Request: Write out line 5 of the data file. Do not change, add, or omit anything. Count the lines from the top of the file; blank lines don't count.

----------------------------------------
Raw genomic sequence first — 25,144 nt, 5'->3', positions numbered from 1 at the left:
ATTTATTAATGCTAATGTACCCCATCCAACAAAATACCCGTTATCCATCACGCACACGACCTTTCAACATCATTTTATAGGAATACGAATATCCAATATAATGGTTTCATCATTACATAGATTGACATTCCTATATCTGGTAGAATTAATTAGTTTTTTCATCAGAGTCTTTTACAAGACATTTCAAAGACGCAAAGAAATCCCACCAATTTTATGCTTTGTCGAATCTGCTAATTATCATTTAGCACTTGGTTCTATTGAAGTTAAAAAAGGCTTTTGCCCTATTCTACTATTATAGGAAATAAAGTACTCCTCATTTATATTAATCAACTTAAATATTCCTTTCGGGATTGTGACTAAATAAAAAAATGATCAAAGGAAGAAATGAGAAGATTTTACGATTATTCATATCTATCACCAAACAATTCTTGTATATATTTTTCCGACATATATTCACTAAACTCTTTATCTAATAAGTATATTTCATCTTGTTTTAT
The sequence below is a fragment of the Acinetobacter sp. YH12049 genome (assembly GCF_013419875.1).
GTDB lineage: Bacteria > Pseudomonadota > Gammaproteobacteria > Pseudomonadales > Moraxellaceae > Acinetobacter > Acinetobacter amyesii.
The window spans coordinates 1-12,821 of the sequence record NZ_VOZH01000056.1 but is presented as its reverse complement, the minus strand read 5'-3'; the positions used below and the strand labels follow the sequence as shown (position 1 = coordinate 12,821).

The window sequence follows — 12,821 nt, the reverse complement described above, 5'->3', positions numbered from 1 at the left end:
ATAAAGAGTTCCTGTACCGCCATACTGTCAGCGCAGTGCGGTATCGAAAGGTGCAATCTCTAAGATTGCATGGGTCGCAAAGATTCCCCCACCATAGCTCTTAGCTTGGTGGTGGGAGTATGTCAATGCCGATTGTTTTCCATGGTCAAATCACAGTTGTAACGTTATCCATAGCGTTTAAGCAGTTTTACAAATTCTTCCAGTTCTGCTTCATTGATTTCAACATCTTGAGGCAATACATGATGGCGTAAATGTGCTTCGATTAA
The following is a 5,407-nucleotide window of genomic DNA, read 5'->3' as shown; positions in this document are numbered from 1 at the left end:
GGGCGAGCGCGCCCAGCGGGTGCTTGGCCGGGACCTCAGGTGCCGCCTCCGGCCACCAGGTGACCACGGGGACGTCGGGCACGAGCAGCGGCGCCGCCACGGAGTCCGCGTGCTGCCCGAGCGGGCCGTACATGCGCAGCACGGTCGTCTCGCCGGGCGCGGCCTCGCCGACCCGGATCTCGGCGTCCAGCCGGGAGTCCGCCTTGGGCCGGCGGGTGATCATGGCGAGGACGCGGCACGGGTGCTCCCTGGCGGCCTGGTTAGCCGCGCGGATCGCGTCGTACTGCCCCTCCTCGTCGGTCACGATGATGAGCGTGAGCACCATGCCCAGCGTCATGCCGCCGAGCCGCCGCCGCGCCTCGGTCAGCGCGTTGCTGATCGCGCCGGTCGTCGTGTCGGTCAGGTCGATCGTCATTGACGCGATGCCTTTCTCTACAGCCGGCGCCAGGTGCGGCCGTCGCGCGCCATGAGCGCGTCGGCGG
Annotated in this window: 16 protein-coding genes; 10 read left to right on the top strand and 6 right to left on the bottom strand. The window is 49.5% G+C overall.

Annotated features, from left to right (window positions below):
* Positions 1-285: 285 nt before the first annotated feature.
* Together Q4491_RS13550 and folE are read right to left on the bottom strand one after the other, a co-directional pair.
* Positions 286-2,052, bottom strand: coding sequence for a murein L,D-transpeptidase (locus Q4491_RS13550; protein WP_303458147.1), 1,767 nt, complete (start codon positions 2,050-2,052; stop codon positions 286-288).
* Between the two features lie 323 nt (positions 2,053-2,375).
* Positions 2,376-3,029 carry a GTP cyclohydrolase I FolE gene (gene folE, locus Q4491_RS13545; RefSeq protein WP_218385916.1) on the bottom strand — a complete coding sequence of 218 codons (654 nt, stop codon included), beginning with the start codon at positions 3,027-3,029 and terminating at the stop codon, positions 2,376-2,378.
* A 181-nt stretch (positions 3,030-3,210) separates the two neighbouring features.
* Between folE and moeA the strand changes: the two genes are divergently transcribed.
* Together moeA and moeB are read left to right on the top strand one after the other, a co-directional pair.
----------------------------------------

The window spans coordinates 1-12,821 of the sequence record NZ_VOZH01000056.1 but is presented as its reverse complement, the minus strand read 5'-3'; the positions used below and the strand labels follow the sequence as shown (position 1 = coordinate 12,821).